We started with the strudel and the fried green tomatoes.  The tomatoes, served hot, were deep fried in a crisp and greasy (but not too greasy) coating and topped with miniature goat cheese rounds, accompanied by a spicy red bell pepper aioli sauce. We devoured these within seconds.

The Germantown Cafe Strudel was served with a tropical salsa. Studel, German for “whirlpool” or “eddy” is a type of pastry composed of thin layers of dough spread with a filling and rolled and baked until crisp and golden brown.  The dough tastes just like the Greek phyllo dough, commonly known as a puff pastry shell.  (These sheets can be found in the frozen aisle of your local grocery store.) Strudel is commonly filled with fruit but it can come in all different varieties and be savory as well.  The Germantown Cafe Strudel was a savory, spicy blend of chicken, cream cheese and peppers. It was very different and that is why I loved it!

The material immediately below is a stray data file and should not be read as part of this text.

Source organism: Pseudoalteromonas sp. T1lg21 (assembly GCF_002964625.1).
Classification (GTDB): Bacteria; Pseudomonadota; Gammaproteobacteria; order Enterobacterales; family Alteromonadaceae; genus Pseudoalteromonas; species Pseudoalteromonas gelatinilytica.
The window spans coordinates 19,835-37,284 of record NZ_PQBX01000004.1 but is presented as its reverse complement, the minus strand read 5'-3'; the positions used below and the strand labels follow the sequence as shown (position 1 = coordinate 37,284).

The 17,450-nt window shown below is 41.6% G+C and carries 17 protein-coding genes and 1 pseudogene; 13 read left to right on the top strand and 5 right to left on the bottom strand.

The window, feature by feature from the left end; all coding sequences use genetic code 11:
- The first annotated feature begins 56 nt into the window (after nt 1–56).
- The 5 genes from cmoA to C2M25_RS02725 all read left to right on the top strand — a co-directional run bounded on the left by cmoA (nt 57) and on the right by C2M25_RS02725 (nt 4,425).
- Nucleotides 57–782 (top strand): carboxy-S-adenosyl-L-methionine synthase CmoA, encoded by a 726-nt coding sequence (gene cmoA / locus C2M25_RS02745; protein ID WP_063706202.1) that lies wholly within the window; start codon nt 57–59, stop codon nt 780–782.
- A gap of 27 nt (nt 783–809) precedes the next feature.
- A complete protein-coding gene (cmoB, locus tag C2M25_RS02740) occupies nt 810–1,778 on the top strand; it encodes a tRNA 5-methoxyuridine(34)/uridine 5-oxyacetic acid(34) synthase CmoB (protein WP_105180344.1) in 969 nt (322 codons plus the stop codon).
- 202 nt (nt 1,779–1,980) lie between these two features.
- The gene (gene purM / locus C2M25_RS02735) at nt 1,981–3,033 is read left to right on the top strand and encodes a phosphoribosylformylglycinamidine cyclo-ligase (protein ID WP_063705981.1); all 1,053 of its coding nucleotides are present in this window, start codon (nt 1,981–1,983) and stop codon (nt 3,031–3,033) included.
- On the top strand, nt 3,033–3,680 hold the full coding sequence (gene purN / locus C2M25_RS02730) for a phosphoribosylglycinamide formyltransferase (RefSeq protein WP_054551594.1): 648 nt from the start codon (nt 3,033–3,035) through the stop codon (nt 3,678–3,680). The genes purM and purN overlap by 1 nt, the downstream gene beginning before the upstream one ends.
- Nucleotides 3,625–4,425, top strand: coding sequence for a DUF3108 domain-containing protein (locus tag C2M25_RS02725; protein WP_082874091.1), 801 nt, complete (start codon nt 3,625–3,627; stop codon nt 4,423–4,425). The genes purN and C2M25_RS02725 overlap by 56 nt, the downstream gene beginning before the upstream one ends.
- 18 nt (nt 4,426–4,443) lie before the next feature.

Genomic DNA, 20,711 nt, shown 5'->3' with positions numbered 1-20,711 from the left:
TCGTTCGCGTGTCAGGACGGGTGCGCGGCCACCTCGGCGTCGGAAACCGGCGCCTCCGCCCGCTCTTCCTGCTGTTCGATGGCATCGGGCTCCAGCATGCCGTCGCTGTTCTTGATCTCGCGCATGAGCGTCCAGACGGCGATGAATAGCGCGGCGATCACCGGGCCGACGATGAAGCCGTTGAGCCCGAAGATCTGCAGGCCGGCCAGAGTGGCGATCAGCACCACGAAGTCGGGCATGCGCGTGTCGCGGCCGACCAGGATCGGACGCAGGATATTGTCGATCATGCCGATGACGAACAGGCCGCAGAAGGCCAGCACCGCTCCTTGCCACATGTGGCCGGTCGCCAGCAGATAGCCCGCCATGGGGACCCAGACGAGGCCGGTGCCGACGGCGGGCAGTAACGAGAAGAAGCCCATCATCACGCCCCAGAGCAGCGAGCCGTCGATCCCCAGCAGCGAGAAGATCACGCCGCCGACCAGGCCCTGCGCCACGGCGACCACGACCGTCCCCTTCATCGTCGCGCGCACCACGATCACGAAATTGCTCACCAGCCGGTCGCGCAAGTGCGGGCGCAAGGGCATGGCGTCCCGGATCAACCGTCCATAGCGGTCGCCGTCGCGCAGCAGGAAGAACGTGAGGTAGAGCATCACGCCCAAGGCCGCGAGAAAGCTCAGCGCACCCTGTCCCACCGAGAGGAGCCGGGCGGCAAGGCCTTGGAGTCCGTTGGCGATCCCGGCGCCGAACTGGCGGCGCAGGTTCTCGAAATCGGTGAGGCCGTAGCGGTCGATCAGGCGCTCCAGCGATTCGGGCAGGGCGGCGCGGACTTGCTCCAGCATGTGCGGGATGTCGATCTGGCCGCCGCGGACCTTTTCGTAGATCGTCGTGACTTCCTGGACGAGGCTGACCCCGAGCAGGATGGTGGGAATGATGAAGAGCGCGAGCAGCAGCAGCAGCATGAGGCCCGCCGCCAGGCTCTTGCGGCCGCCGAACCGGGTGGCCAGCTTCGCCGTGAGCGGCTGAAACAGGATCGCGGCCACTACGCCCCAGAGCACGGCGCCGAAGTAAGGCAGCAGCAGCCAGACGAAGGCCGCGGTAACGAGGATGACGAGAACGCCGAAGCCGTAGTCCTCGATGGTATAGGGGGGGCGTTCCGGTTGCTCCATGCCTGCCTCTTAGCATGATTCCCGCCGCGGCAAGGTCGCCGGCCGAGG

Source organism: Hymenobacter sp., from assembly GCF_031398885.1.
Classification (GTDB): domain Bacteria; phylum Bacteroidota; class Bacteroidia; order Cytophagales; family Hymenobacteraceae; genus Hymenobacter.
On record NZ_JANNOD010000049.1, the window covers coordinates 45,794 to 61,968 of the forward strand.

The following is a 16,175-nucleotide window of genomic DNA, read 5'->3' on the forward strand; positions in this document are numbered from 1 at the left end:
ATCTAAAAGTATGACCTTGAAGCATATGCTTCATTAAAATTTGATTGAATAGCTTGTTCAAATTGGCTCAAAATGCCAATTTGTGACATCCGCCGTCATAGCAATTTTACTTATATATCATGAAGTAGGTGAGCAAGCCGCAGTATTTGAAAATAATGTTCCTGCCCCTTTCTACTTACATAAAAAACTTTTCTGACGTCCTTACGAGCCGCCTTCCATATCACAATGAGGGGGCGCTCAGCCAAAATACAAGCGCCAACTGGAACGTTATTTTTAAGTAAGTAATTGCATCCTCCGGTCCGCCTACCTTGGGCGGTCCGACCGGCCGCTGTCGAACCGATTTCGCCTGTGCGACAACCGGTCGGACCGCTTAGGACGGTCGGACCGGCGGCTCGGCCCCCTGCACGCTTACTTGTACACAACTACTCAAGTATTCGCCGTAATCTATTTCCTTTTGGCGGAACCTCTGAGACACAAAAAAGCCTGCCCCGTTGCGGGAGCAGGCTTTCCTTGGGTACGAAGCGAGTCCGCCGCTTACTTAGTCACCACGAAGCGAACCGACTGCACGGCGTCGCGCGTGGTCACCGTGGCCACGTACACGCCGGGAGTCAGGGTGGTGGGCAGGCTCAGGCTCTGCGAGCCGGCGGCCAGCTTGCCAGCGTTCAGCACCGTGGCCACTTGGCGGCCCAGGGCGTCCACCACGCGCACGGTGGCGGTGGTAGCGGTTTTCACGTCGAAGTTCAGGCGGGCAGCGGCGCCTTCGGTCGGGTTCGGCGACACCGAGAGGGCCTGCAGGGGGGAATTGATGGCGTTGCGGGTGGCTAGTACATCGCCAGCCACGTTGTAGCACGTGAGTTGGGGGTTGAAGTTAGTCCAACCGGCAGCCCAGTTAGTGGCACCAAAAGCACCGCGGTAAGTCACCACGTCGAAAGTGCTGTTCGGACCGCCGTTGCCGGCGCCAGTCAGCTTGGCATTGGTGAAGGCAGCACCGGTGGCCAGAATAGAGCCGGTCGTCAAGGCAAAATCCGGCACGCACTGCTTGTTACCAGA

The most jaw dropping part of our dining experience at the Germantown Cafe may have been the bread basket, which was really a little bundle of heaven. Imagine biting into soft and buttery round roll right out of the oven – sounds like a pretty ordinary indulgence. Now imgaine that the bread is deep fried, making the outside crust crisp, flaky and a bit oily with a soft warm center. Bread is absolutely my weakness in this life and I have sampled many different kinds but I’ve never had anything like this before. And there was a silver lining. Indulging in a deep fried roll made it easier for me to limit myself to one.